30. In combination with a loom for weaving pile fabric comprising in combination, a plurality of spaced fingers extending warpwise of the loom and mounted on the said loom, a set of spaced pile thread guideshaving pile yarn receiving eyelets adjacent the ends thereof mounted above the said fingers above the shed of the loom, the spacing of the guides corresponding approximately with the spacing of the fingers, vertical actuating members for said guides whereby the said guides are moved into and out of the shed of the loom and means whereby each of the said guides are shifted to predetermined positions above the spaces between the said ngers prior to each descent of the guides into the shed of the loom.
31. A method which comprises arranging warp threads iril'fa loom having movable beating means in spaced groups each group comprising stuffer warps and a binder warp, each warp being spaced slightly fillerwise with respect to other warps in the same group, at least one warp of each group being a binder warp and at least two of the warps being stuffer warps, placing a filler through the warp under the binder warp, threading pile yarn under tension over fingers and into the warp on each side of each group of warp threads and entirely in advance of the heating means, placing filler yarn through the loops of pile formed on the ngers below the stuffer warps and above the binder warp, drawing the strands of pile yarn snugly over the ngers and the filler against the under edges of the fingers shedding one of the stuier warps and floating the balance of the warps, inserting a filler thread and beating up the last mentioned filler directly against one side of the loops of pile yarn.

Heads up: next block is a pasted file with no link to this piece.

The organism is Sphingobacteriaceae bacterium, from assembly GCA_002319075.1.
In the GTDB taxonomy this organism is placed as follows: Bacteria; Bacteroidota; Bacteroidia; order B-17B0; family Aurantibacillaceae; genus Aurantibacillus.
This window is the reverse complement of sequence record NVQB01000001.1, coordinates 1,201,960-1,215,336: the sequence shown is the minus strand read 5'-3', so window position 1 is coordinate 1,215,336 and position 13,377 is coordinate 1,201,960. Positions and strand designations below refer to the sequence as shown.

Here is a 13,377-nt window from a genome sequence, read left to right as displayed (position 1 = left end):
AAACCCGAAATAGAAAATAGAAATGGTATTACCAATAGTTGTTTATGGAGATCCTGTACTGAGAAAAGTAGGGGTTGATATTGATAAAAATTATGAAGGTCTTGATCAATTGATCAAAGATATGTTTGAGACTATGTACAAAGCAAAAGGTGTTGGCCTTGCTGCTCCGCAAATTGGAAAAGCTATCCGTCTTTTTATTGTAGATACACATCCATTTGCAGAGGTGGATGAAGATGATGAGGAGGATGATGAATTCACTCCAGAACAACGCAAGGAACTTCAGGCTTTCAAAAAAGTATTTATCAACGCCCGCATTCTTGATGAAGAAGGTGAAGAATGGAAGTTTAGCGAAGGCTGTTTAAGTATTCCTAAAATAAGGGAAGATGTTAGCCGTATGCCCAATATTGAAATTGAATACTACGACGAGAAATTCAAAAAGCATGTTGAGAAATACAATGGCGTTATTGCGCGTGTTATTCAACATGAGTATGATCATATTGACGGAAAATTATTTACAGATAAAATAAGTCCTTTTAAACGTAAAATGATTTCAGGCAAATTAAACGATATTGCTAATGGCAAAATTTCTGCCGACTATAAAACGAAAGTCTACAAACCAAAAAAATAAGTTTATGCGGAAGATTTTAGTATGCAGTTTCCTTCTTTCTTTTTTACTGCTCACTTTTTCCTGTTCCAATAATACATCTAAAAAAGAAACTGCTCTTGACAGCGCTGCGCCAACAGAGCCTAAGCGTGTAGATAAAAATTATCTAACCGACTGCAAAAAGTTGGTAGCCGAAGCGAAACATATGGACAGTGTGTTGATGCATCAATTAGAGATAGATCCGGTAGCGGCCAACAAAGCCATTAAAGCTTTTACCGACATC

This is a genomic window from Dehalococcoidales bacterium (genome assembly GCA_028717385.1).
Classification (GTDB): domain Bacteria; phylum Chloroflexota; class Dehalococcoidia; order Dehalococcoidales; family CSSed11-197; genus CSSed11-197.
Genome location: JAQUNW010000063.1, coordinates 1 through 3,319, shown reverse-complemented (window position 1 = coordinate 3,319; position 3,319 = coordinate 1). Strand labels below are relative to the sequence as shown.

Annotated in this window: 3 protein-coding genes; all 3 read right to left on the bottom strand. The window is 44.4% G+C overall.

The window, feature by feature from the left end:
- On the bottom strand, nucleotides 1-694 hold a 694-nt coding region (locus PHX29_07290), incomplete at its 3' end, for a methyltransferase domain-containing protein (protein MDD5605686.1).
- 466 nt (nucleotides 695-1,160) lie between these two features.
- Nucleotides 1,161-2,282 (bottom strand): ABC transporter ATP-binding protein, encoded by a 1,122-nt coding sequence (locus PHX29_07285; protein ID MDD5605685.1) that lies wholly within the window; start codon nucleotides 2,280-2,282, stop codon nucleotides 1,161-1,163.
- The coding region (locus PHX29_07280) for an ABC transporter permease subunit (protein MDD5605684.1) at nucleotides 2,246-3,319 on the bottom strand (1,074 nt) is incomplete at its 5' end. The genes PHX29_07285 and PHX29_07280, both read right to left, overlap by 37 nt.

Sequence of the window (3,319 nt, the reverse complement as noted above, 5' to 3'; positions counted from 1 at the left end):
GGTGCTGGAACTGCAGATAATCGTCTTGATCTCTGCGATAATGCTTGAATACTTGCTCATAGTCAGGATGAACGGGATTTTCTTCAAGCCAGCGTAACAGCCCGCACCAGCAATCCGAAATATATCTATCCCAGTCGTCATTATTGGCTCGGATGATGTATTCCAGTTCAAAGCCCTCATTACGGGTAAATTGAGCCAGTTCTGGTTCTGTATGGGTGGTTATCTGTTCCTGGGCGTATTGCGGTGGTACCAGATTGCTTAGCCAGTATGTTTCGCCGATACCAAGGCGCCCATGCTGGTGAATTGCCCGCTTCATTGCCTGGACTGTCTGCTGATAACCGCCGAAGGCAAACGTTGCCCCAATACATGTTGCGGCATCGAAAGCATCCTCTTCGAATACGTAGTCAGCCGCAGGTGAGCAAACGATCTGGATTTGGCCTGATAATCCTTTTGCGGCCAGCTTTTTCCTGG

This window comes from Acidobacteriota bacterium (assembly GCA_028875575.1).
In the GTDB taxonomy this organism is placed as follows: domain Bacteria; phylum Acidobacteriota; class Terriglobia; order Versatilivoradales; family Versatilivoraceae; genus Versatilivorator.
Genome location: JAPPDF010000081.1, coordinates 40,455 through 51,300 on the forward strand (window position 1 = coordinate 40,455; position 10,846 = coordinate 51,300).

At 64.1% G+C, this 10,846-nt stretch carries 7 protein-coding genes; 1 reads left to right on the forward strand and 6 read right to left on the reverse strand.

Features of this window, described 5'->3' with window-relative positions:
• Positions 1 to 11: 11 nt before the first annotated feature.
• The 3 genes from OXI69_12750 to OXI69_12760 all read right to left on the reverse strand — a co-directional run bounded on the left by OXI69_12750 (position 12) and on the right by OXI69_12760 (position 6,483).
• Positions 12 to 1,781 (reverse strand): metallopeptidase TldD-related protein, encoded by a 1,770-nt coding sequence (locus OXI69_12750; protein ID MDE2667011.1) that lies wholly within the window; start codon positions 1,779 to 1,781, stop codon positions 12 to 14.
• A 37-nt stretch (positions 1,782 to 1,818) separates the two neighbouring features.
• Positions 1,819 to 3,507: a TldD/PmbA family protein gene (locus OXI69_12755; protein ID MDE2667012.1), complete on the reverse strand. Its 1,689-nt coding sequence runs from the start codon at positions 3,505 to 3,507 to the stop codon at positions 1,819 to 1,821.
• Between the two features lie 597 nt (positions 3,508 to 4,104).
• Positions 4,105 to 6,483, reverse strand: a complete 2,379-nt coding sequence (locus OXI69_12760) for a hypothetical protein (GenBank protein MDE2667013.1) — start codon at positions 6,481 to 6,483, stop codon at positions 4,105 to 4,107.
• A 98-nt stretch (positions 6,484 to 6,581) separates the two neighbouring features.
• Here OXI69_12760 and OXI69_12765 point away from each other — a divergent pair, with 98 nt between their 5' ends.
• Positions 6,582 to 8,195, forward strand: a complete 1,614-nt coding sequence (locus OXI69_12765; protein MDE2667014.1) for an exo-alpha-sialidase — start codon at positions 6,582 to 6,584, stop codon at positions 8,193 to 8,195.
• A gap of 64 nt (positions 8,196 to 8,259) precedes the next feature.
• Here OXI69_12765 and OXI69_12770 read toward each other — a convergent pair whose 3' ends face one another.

32. A method which comprises arranging warp threads in a loom having movable beating means in spaced groups, each group comprising a plurality of warps4 spaced llerwise only slightly with respect to other warps in the same group, at least one warp of each group being a binder warp and at least two of the warps being stuifer warps, placing a filler through the warp under the binder warp, threading pile yarn under tension over the beating means, placing nller yarn through the loops of pile formed on the lingers below the stuifer warps and above the binder warp drawing thec pile yarn snugly over. the iingers and the filler against the under edges of the ngers. shedding one of the stuer .warps and floating the balance of the warps, inserting a iiller thread and beating up the last mentioned ller directly against one side of the loops of pile yarn and thereafter cutting the pile loops as the loops are forced towards the ends of the fingers during successive weaving operations.